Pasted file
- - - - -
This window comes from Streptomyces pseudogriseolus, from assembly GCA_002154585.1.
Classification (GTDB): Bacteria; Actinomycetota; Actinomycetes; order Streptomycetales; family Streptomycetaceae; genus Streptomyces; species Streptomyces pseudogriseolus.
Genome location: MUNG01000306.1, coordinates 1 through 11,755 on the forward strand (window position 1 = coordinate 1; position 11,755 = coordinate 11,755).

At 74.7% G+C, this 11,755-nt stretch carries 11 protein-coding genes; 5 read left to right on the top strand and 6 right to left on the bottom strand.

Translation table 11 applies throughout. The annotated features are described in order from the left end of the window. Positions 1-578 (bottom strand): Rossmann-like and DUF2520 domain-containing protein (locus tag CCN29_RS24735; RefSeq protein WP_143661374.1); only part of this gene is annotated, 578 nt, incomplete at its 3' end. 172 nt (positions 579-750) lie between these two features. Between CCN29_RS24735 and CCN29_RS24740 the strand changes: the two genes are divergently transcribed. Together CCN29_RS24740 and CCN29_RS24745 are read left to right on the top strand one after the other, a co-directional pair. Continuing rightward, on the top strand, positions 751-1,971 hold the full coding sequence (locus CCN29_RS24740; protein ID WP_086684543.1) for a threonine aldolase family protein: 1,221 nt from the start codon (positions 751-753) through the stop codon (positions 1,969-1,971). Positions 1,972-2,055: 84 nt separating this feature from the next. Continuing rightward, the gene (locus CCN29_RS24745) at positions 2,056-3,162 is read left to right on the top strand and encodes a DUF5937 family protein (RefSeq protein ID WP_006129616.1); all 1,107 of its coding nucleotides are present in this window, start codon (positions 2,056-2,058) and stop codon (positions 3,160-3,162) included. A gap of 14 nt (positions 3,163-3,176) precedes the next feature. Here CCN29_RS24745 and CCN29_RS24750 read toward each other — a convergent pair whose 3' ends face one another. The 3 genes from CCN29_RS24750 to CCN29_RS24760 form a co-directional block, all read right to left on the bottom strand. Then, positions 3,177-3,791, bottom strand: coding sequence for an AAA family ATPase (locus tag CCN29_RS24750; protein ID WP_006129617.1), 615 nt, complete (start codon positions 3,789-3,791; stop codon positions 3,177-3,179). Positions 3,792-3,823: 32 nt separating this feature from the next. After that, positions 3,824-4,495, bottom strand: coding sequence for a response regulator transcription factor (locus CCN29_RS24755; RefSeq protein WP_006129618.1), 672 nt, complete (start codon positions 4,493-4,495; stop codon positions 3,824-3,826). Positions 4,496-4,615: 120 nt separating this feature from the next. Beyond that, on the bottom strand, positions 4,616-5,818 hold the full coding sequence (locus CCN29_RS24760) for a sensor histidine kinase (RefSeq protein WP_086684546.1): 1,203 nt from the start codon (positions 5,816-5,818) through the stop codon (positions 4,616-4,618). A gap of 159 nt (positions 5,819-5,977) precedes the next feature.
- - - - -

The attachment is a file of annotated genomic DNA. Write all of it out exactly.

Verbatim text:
This window comes from Streptomyces pseudogriseolus, from assembly GCA_002154585.1.
Classification (GTDB): Bacteria; Actinomycetota; Actinomycetes; order Streptomycetales; family Streptomycetaceae; genus Streptomyces; species Streptomyces pseudogriseolus.
Genome location: MUNG01000306.1, coordinates 1 through 11,755 on the forward strand (window position 1 = coordinate 1; position 11,755 = coordinate 11,755).

At 74.7% G+C, this 11,755-nt stretch carries 11 protein-coding genes; 5 read left to right on the top strand and 6 right to left on the bottom strand.

Translation table 11 applies throughout. The annotated features are described in order from the left end of the window. Positions 1-578 (bottom strand): Rossmann-like and DUF2520 domain-containing protein (locus tag CCN29_RS24735; RefSeq protein WP_143661374.1); only part of this gene is annotated, 578 nt, incomplete at its 3' end. 172 nt (positions 579-750) lie between these two features. Between CCN29_RS24735 and CCN29_RS24740 the strand changes: the two genes are divergently transcribed. Together CCN29_RS24740 and CCN29_RS24745 are read left to right on the top strand one after the other, a co-directional pair. Continuing rightward, on the top strand, positions 751-1,971 hold the full coding sequence (locus CCN29_RS24740; protein ID WP_086684543.1) for a threonine aldolase family protein: 1,221 nt from the start codon (positions 751-753) through the stop codon (positions 1,969-1,971). Positions 1,972-2,055: 84 nt separating this feature from the next. Continuing rightward, the gene (locus CCN29_RS24745) at positions 2,056-3,162 is read left to right on the top strand and encodes a DUF5937 family protein (RefSeq protein ID WP_006129616.1); all 1,107 of its coding nucleotides are present in this window, start codon (positions 2,056-2,058) and stop codon (positions 3,160-3,162) included. A gap of 14 nt (positions 3,163-3,176) precedes the next feature. Here CCN29_RS24745 and CCN29_RS24750 read toward each other — a convergent pair whose 3' ends face one another. The 3 genes from CCN29_RS24750 to CCN29_RS24760 form a co-directional block, all read right to left on the bottom strand. Then, positions 3,177-3,791, bottom strand: coding sequence for an AAA family ATPase (locus tag CCN29_RS24750; protein ID WP_006129617.1), 615 nt, complete (start codon positions 3,789-3,791; stop codon positions 3,177-3,179). Positions 3,792-3,823: 32 nt separating this feature from the next. After that, positions 3,824-4,495, bottom strand: coding sequence for a response regulator transcription factor (locus CCN29_RS24755; RefSeq protein WP_006129618.1), 672 nt, complete (start codon positions 4,493-4,495; stop codon positions 3,824-3,826). Positions 4,496-4,615: 120 nt separating this feature from the next. Beyond that, on the bottom strand, positions 4,616-5,818 hold the full coding sequence (locus CCN29_RS24760) for a sensor histidine kinase (RefSeq protein WP_086684546.1): 1,203 nt from the start codon (positions 5,816-5,818) through the stop codon (positions 4,616-4,618). A gap of 159 nt (positions 5,819-5,977) precedes the next feature.